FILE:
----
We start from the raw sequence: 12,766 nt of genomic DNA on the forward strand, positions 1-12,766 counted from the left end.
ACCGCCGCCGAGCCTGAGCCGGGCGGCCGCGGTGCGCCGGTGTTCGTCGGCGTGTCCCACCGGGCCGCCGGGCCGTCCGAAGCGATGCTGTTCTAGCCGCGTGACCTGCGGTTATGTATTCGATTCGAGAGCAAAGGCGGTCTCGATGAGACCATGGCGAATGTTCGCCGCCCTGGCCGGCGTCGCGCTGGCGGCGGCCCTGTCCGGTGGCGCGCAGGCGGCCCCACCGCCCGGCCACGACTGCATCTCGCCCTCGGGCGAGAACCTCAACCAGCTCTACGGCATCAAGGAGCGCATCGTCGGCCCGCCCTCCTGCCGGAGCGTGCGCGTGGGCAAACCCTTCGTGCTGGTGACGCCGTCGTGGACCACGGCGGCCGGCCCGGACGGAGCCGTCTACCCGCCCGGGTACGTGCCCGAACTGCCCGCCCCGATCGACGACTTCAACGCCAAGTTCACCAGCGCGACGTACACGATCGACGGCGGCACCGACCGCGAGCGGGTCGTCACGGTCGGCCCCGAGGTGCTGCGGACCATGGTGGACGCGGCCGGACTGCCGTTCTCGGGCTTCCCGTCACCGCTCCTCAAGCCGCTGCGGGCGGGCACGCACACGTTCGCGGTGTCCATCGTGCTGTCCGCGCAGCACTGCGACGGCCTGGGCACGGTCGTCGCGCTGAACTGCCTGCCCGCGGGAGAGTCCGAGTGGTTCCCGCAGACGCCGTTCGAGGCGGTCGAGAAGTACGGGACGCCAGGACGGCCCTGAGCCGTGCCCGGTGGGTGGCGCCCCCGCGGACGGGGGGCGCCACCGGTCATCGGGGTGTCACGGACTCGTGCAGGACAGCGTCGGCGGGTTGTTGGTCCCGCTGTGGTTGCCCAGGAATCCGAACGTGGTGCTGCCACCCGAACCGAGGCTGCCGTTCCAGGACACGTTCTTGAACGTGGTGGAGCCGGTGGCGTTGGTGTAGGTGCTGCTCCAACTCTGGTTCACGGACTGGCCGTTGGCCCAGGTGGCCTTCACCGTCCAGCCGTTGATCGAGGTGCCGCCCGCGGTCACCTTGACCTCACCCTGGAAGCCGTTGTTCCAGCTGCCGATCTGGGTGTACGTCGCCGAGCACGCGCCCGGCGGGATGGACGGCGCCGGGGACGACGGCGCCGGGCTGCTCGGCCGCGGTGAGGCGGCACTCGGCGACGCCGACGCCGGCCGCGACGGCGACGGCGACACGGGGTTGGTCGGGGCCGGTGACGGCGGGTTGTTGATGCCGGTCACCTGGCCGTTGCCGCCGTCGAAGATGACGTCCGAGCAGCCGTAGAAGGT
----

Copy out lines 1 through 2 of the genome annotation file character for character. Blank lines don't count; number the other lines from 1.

We start from the raw sequence: 12,766 nt of genomic DNA on the forward strand, positions 1-12,766 counted from the left end.
ACCGCCGCCGAGCCTGAGCCGGGCGGCCGCGGTGCGCCGGTGTTCGTCGGCGTGTCCCACCGGGCCGCCGGGCCGTCCGAAGCGATGCTGTTCTAGCCGCGTGACCTGCGGTTATGTATTCGATTCGAGAGCAAAGGCGGTCTCGATGAGACCATGGCGAATGTTCGCCGCCCTGGCCGGCGTCGCGCTGGCGGCGGCCCTGTCCGGTGGCGCGCAGGCGGCCCCACCGCCCGGCCACGACTGCATCTCGCCCTCGGGCGAGAACCTCAACCAGCTCTACGGCATCAAGGAGCGCATCGTCGGCCCGCCCTCCTGCCGGAGCGTGCGCGTGGGCAAACCCTTCGTGCTGGTGACGCCGTCGTGGACCACGGCGGCCGGCCCGGACGGAGCCGTCTACCCGCCCGGGTACGTGCCCGAACTGCCCGCCCCGATCGACGACTTCAACGCCAAGTTCACCAGCGCGACGTACACGATCGACGGCGGCACCGACCGCGAGCGGGTCGTCACGGTCGGCCCCGAGGTGCTGCGGACCATGGTGGACGCGGCCGGACTGCCGTTCTCGGGCTTCCCGTCACCGCTCCTCAAGCCGCTGCGGGCGGGCACGCACACGTTCGCGGTGTCCATCGTGCTGTCCGCGCAGCACTGCGACGGCCTGGGCACGGTCGTCGCGCTGAACTGCCTGCCCGCGGGAGAGTCCGAGTGGTTCCCGCAGACGCCGTTCGAGGCGGTCGAGAAGTACGGGACGCCAGGACGGCCCTGAGCCGTGCCCGGTGGGTGGCGCCCCCGCGGACGGGGGGCGCCACCGGTCATCGGGGTGTCACGGACTCGTGCAGGACAGCGTCGGCGGGTTGTTGGTCCCGCTGTGGTTGCCCAGGAATCCGAACGTGGTGCTGCCACCCGAACCGAGGCTGCCGTTCCAGGACACGTTCTTGAACGTGGTGGAGCCGGTGGCGTTGGTGTAGGTGCTGCTCCAACTCTGGTTCACGGACTGGCCGTTGGCCCAGGTGGCCTTCACCGTCCAGCCGTTGATCGAGGTGCCGCCCGCGGTCACCTTGACCTCACCCTGGAAGCCGTTGTTCCAGCTGCCGATCTGGGTGTACGTCGCCGAGCACGCGCCCGGCGGGATGGACGGCGCCGGGGACGACGGCGCCGGGCTGCTCGGCCGCGGTGAGGCGGCACTCGGCGACGCCGACGCCGGCCGCGACGGCGACGGCGACACGGGGTTGGTCGGGGCCGGTGACGGCGGGTTGTTGATGCCGGTCACCTGGCCGTTGCCGCCGTCGAAGATGACGTCCGAGCAGCCGTAGAAGGT